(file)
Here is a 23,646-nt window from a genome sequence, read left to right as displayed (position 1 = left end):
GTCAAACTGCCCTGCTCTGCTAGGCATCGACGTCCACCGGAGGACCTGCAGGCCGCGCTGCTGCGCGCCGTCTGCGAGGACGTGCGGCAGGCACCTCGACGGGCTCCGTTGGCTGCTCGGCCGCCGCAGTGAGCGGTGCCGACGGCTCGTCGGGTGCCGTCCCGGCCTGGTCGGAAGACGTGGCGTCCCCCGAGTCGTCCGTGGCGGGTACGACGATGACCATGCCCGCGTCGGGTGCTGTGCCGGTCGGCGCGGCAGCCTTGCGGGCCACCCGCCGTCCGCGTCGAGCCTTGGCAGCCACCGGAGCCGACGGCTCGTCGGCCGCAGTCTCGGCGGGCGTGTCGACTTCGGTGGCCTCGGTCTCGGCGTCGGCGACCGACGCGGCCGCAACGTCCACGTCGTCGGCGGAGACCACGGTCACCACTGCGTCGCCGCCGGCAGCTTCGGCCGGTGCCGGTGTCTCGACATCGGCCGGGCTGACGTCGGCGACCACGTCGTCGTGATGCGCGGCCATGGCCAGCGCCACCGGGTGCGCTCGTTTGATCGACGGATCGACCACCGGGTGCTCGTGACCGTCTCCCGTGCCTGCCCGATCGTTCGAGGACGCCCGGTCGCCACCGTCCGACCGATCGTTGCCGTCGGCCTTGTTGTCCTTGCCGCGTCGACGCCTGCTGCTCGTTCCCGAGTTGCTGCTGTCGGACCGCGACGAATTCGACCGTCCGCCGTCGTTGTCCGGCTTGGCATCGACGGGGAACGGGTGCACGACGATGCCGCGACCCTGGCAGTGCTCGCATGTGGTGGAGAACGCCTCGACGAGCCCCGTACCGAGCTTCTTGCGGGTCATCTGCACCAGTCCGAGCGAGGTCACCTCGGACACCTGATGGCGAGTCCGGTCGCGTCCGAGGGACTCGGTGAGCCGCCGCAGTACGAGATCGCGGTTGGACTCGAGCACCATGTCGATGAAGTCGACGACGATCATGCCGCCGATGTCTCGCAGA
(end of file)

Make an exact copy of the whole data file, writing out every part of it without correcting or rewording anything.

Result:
Here is a 23,646-nt window from a genome sequence, read left to right as displayed (position 1 = left end):
GTCAAACTGCCCTGCTCTGCTAGGCATCGACGTCCACCGGAGGACCTGCAGGCCGCGCTGCTGCGCGCCGTCTGCGAGGACGTGCGGCAGGCACCTCGACGGGCTCCGTTGGCTGCTCGGCCGCCGCAGTGAGCGGTGCCGACGGCTCGTCGGGTGCCGTCCCGGCCTGGTCGGAAGACGTGGCGTCCCCCGAGTCGTCCGTGGCGGGTACGACGATGACCATGCCCGCGTCGGGTGCTGTGCCGGTCGGCGCGGCAGCCTTGCGGGCCACCCGCCGTCCGCGTCGAGCCTTGGCAGCCACCGGAGCCGACGGCTCGTCGGCCGCAGTCTCGGCGGGCGTGTCGACTTCGGTGGCCTCGGTCTCGGCGTCGGCGACCGACGCGGCCGCAACGTCCACGTCGTCGGCGGAGACCACGGTCACCACTGCGTCGCCGCCGGCAGCTTCGGCCGGTGCCGGTGTCTCGACATCGGCCGGGCTGACGTCGGCGACCACGTCGTCGTGATGCGCGGCCATGGCCAGCGCCACCGGGTGCGCTCGTTTGATCGACGGATCGACCACCGGGTGCTCGTGACCGTCTCCCGTGCCTGCCCGATCGTTCGAGGACGCCCGGTCGCCACCGTCCGACCGATCGTTGCCGTCGGCCTTGTTGTCCTTGCCGCGTCGACGCCTGCTGCTCGTTCCCGAGTTGCTGCTGTCGGACCGCGACGAATTCGACCGTCCGCCGTCGTTGTCCGGCTTGGCATCGACGGGGAACGGGTGCACGACGATGCCGCGACCCTGGCAGTGCTCGCATGTGGTGGAGAACGCCTCGACGAGCCCCGTACCGAGCTTCTTGCGGGTCATCTGCACCAGTCCGAGCGAGGTCACCTCGGACACCTGATGGCGAGTCCGGTCGCGTCCGAGGGACTCGGTGAGCCGCCGCAGTACGAGATCGCGGTTGGACTCGAGCACCATGTCGATGAAGTCGACGACGATCATGCCGCCGATGTCTCGCAGA